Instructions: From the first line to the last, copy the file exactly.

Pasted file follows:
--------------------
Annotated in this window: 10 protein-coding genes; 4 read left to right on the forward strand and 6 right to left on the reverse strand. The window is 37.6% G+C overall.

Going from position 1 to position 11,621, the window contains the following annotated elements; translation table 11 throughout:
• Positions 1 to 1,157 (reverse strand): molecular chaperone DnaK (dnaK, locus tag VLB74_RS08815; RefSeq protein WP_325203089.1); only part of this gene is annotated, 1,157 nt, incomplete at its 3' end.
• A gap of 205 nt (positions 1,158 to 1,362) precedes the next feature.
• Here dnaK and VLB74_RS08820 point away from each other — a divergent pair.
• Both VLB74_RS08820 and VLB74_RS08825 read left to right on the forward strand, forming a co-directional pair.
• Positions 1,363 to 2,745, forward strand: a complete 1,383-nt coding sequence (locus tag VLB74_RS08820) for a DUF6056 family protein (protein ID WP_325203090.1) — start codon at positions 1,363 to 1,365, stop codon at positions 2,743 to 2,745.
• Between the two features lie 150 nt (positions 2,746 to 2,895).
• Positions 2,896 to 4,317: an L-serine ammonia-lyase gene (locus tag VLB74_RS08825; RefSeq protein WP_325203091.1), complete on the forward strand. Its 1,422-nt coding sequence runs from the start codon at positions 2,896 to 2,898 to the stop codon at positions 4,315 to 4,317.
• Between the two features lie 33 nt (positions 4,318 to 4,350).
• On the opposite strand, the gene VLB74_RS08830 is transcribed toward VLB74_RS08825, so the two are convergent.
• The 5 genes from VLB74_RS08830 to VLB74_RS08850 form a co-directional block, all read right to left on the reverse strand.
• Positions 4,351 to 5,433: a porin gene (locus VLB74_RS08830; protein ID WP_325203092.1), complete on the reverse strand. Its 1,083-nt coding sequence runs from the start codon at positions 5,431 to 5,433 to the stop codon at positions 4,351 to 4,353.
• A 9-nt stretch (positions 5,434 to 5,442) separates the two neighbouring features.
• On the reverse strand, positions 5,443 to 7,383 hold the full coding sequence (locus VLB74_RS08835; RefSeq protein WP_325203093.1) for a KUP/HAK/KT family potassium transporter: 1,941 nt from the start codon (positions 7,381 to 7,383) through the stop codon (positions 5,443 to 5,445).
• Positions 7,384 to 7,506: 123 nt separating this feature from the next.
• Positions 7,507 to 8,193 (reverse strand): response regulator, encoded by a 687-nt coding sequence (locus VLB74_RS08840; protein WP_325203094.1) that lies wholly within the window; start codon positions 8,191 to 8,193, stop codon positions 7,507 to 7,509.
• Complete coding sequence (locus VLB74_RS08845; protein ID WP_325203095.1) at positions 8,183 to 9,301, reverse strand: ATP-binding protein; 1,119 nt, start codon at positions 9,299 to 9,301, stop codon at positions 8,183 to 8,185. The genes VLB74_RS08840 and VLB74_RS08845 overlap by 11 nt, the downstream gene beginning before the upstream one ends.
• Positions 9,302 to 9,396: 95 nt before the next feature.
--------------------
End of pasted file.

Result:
Annotated in this window: 10 protein-coding genes; 4 read left to right on the forward strand and 6 right to left on the reverse strand. The window is 37.6% G+C overall.

Going from position 1 to position 11,621, the window contains the following annotated elements; translation table 11 throughout:
• Positions 1 to 1,157 (reverse strand): molecular chaperone DnaK (dnaK, locus tag VLB74_RS08815; RefSeq protein WP_325203089.1); only part of this gene is annotated, 1,157 nt, incomplete at its 3' end.
• A gap of 205 nt (positions 1,158 to 1,362) precedes the next feature.
• Here dnaK and VLB74_RS08820 point away from each other — a divergent pair.
• Both VLB74_RS08820 and VLB74_RS08825 read left to right on the forward strand, forming a co-directional pair.
• Positions 1,363 to 2,745, forward strand: a complete 1,383-nt coding sequence (locus tag VLB74_RS08820) for a DUF6056 family protein (protein ID WP_325203090.1) — start codon at positions 1,363 to 1,365, stop codon at positions 2,743 to 2,745.
• Between the two features lie 150 nt (positions 2,746 to 2,895).
• Positions 2,896 to 4,317: an L-serine ammonia-lyase gene (locus tag VLB74_RS08825; RefSeq protein WP_325203091.1), complete on the forward strand. Its 1,422-nt coding sequence runs from the start codon at positions 2,896 to 2,898 to the stop codon at positions 4,315 to 4,317.
• Between the two features lie 33 nt (positions 4,318 to 4,350).
• On the opposite strand, the gene VLB74_RS08830 is transcribed toward VLB74_RS08825, so the two are convergent.
• The 5 genes from VLB74_RS08830 to VLB74_RS08850 form a co-directional block, all read right to left on the reverse strand.
• Positions 4,351 to 5,433: a porin gene (locus VLB74_RS08830; protein ID WP_325203092.1), complete on the reverse strand. Its 1,083-nt coding sequence runs from the start codon at positions 5,431 to 5,433 to the stop codon at positions 4,351 to 4,353.
• A 9-nt stretch (positions 5,434 to 5,442) separates the two neighbouring features.
• On the reverse strand, positions 5,443 to 7,383 hold the full coding sequence (locus VLB74_RS08835; RefSeq protein WP_325203093.1) for a KUP/HAK/KT family potassium transporter: 1,941 nt from the start codon (positions 7,381 to 7,383) through the stop codon (positions 5,443 to 5,445).
• Positions 7,384 to 7,506: 123 nt separating this feature from the next.
• Positions 7,507 to 8,193 (reverse strand): response regulator, encoded by a 687-nt coding sequence (locus VLB74_RS08840; protein WP_325203094.1) that lies wholly within the window; start codon positions 8,191 to 8,193, stop codon positions 7,507 to 7,509.
• Complete coding sequence (locus VLB74_RS08845; protein ID WP_325203095.1) at positions 8,183 to 9,301, reverse strand: ATP-binding protein; 1,119 nt, start codon at positions 9,299 to 9,301, stop codon at positions 8,183 to 8,185. The genes VLB74_RS08840 and VLB74_RS08845 overlap by 11 nt, the downstream gene beginning before the upstream one ends.
• Positions 9,302 to 9,396: 95 nt before the next feature.